The far-right Javier Milei, 52, has become the favored candidate to win the October 22 presidential elections in Argentina… even though he has barely toured the country.
Milei —an economist and TV panellist by profession— visited 13 of the 24 provinces during the primaries, yet still won in more than half of the provinces he didn’t visit. Among them, the case of Salta was especially surprising. In the northern Andean province – where he achieved his best result – 49.38% of the voters voted for him in the mid-August primaries. Milei has been called the “candidate of television studios,” because he rose from being a talk show host to a member of Congress in less than five years. But you could also call him the YouTube and TikTok candidate, because, if social media is the new public square, Javier Milei is shouting the loudest.
No other candidate for the presidency has managed to dominate the discourse of social media like the far-right economist does – especially with so little effort and even fewer staffers.
Patricia Bullrich —the candidate of the traditional right— remains the most popular on Twitter. Sergio Massa —the current Minister of Economy and the presidential candidate for the left-wing Peronist alliance— is Facebook’s favorite. But Milei dominates Instagram and TikTok, the preferred spaces of voters under the age of 29, who make up a third of the electorate. He’s also the most popular candidate on YouTube… although not because of the content put out by his official channels.
“Around the world, the parties that are linked to the right have a special place in social media. In Argentina, this is the case of La Libertad Avanza (Liberty Advances, a far-right coalition) and its leader, Javier Milei,” explains Ana Slimovich, a professor at the University of Buenos Aires. For the researcher, this is because these political forces “construct discourses with simple language, which isn’t technical… it appeals to emotions, both positive and negative ones.” Milei began his campaign by comparing himself to a lion who came “to awaken other lions, not to guide the sheep.” Today, he walks around Buenos Aires with a chainsaw —a symbol of the cuts to the public sector that he intends to implement should he take office.
Milei, Slimovich notes, has grown strong because of the sporadic organization that his followers have built, including those beyond the party’s structure. Accounts like @elPelucaMilei or @MileiPresidente have almost a million followers and act as the most important spokespeople for the libertarian. They have almost four times more followers than Milei’s official channel, getting millions of views from videos that they cut, edit and publish. The most popular ones are the clips of television interviews with titles celebrating how Milei “destroyed” or “annihilated” journalists or political opponents in live debates.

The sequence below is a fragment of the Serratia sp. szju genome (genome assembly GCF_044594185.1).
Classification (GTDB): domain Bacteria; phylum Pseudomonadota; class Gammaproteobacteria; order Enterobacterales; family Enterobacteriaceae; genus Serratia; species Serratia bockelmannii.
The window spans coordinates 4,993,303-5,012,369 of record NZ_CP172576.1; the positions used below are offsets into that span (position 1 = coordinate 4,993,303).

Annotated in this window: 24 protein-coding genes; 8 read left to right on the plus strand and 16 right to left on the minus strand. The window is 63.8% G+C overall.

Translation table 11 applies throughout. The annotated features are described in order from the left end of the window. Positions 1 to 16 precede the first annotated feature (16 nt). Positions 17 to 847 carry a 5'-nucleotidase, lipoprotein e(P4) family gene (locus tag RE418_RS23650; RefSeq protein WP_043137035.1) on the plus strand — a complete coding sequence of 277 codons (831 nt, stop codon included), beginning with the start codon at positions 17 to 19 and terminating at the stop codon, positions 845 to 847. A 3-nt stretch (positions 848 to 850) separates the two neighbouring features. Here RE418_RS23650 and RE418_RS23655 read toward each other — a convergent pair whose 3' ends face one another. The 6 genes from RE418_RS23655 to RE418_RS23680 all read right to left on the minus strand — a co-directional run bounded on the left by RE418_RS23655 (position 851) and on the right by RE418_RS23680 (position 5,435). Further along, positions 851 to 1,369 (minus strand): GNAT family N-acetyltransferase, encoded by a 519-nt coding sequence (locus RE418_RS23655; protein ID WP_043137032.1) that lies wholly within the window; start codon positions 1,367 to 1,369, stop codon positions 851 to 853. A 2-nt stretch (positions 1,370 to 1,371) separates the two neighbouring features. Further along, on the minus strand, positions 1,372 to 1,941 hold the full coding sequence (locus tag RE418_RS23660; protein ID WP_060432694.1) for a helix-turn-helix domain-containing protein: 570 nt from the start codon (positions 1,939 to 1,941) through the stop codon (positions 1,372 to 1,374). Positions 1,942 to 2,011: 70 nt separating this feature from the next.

“Even if the candidate isn’t present, they’re reproducing his speech,” Slimovich says. “This explains the [high number of votes] he gets in places where he’s not physically present. His followers on social media are always present, resharing his speeches. And, of course, the mass media also disseminates his content.” The same thing happens on TikTok, Instagram or Twitter, where online libertarian militants churn out viral memes that Milei often shares.
Agustín Romo – director of digital communications and a congressional candidate for La Libertad Avanza – states that only about 15 people work for pay in the libertarian campaign, but that “90% of the content is produced ad honorem.” For Romo, Milei’s victory in places he has never visited “sets the tone for an epochal change in the way of doing politics.”
Milei jumped into politics from the world of TV. With this background, he then imposed his anti-establishment fury on the political debate and amplified it via social media. In the last year, the country began to talk about the dollarization of the economy or the sale of organs —subjects that Milei brought to the table. “We use social media to install our own narrative and our agenda. If we put out a song in the morning, at night, everyone is talking about it,” Romo laughs.
The digital strategist believes that his candidate’s success in getting his agenda out there has two ingredients. On the one hand, Milei projects a message that connects with the electorate. This discourse among candidates —who present themselves as “outsiders” who aren’t really part of the political system— was successful for Jair Bolsonaro in 2018. Milei often says that the “decadence” of the country is the product of a “political caste (or class)” that prioritizes its interests “at the expense of the people.” On the other hand, the consultant continues, the “libertarian movement” has been brewing for “10 years,” but “it had no political representation” until Javier Milei arrived on the scene.
The leading presidential candidate is also advised by Fernando Cerimedo —a major figure in digital communications among the Latin American extreme-right. A report published by the Latin American Center for Journalistic Investigation (CLIP) revealed that the consultant has spread “messages based on lies in Brazil, Argentina and Chile.” Cerimedo was one of the great agitators behind the accusation —presented without evidence— that Lula da Silva won the recent presidential elections in Brazil only because of electoral fraud. Some of this influence has already been seen in Milei’s campaign. On August 13 —despite being the candidate with the most votes in the primaries— Milei insisted that votes had been stolen from him.